Have you found yourself feeling sad, depressed, or angry lately? You may be a victim of Facebook envy, a very real social media malady that can be cured by cutting down your Facebook time. According to a recent study, it turns out that seeing your friends' vacations, love lives and work success on Facebook can cause envy and trigger feelings of misery.
With users sharing 30 billion pieces of content every month, Facebook represents the largest database of social information the world has ever witnessed. By sharing updates, users keep in touch and broaden their horizons, and as users learn more about each other, bonding and bridging social capital can be created. Although Facebook provides a platform for information to be shared, it also produces a basis for social comparison on a very high scale.
A joint study conducted by two German universities entitled "Envy on Facebook: A Hidden Threat to Users' Life Satisfaction?" released on Tuesday found that Facebook envy is a very real thing. In fact, as many as one out of three people actually feel worse and less satisfied with their lives after visiting Facebook, the world's largest social network that now has over one billion users.
"The spread and ubiquitous presence of envy on Social Networking Sites is shown to undermine users' life satisfaction,” the study stated.
Image via The Daily Balance
The findings were based on two studies involving 600 people. The first study looked at the scale, scope and nature of envy incidents triggered by Facebook and at how envy was linked to passive use of Facebook and life satisfaction.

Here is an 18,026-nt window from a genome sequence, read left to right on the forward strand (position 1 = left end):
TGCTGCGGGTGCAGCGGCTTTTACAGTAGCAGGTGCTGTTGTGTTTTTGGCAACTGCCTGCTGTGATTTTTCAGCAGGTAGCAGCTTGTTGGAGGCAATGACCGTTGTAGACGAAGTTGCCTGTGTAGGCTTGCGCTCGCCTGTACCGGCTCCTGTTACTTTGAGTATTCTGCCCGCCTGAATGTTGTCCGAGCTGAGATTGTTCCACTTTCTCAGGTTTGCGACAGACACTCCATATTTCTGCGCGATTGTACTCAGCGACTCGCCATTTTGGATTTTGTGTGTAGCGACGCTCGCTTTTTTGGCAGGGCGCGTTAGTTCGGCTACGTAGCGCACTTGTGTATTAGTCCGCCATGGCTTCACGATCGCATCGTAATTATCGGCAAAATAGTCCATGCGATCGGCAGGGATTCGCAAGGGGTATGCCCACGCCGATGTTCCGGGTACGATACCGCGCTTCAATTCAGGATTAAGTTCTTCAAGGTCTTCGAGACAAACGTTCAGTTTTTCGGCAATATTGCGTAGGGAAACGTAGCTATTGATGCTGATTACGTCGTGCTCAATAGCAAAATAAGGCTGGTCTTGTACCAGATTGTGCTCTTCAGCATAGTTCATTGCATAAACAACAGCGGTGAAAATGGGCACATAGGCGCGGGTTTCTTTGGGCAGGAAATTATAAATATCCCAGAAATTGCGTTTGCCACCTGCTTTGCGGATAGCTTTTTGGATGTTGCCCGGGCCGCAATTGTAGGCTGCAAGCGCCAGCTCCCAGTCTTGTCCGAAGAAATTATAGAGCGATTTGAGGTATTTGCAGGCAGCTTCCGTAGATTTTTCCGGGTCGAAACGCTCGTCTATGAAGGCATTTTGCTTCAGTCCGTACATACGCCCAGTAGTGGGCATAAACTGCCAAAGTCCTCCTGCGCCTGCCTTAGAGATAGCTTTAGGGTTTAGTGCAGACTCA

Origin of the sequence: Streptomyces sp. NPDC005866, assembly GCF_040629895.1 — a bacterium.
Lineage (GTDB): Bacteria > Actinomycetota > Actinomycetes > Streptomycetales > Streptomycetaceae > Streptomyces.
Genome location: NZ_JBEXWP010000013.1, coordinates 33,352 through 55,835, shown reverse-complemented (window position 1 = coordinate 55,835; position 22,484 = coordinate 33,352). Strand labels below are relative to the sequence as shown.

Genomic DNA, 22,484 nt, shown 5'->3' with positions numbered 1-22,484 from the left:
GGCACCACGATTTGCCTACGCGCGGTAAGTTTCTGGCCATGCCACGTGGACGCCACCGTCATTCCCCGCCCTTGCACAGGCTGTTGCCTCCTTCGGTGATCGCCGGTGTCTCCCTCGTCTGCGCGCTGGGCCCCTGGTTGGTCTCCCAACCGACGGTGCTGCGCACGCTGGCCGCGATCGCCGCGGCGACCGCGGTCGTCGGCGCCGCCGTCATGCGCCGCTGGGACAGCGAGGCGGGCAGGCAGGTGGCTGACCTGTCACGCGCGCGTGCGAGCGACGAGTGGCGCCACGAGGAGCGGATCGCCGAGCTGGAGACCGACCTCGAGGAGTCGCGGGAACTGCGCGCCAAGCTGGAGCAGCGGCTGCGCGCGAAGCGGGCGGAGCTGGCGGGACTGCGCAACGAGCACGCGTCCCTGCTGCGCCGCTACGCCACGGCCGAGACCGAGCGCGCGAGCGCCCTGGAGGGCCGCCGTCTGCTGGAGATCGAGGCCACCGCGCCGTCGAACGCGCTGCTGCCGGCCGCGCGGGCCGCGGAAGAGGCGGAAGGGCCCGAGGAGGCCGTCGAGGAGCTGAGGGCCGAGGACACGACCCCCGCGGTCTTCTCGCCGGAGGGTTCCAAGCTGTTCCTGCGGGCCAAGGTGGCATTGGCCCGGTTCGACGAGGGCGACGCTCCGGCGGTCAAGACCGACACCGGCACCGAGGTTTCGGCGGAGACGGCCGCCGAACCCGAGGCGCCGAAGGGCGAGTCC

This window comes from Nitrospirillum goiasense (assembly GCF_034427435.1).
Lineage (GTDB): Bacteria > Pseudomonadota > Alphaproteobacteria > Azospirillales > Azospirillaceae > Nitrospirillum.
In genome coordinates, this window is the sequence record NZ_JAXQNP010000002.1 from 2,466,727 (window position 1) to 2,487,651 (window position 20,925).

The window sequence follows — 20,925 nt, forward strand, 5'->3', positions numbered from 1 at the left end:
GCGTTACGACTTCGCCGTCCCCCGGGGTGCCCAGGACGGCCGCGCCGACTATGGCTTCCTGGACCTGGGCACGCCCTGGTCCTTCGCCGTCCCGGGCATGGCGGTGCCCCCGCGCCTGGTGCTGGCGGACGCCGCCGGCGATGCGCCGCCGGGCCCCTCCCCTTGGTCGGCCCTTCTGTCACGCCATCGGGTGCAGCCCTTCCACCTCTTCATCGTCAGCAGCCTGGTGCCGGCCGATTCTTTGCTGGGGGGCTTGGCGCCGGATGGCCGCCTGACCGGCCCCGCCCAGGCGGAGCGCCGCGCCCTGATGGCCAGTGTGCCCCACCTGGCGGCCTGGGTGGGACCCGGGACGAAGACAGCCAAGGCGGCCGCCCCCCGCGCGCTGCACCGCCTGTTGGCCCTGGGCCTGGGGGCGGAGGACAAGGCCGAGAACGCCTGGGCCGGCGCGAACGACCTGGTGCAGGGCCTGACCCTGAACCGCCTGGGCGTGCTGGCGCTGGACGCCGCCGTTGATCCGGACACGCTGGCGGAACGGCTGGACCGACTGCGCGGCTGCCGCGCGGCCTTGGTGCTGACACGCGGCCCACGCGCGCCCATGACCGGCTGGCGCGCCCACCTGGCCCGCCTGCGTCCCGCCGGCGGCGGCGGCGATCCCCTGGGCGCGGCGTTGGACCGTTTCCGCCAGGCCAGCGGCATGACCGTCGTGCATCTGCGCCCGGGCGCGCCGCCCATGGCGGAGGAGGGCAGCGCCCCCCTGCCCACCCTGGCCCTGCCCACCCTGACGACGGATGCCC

"We were surprised by how many people have a negative experience from Facebook with envy leaving them feeling lonely, frustrated or angry," researcher Hanna Krasnova from the Institute of Information Systems at Berlin's Humboldt University told Reuters.
The researchers said that vacation photos were the number one cause of resentment, accounting for more than half of envy incidents. Social interaction was the second biggest cause of envy, as Facebook users compare the number of birthday greetings, likes and comments.
"Passive following triggers invidious emotions, with users mainly envying happiness of others, the way others spend their vacations and socialize," according to the study.
Additionally, the study found that people aged in their mid-30s were most likely to envy family happiness, while women were more likely to envy physical attractiveness. These feelings prompted users to brag more about their achievements on the site to portray themselves in a better light.
Also, men were shown to post more self-promotional content to let people know about their accomplishments, while women stressed their good looks and social lives.
The researchers concluded, "From a provider's perspective, our findings signal that users frequently perceive Facebook as a stressful environment, which may, in the long-run, endanger platform sustainability.”
Edited by Brooke Neuman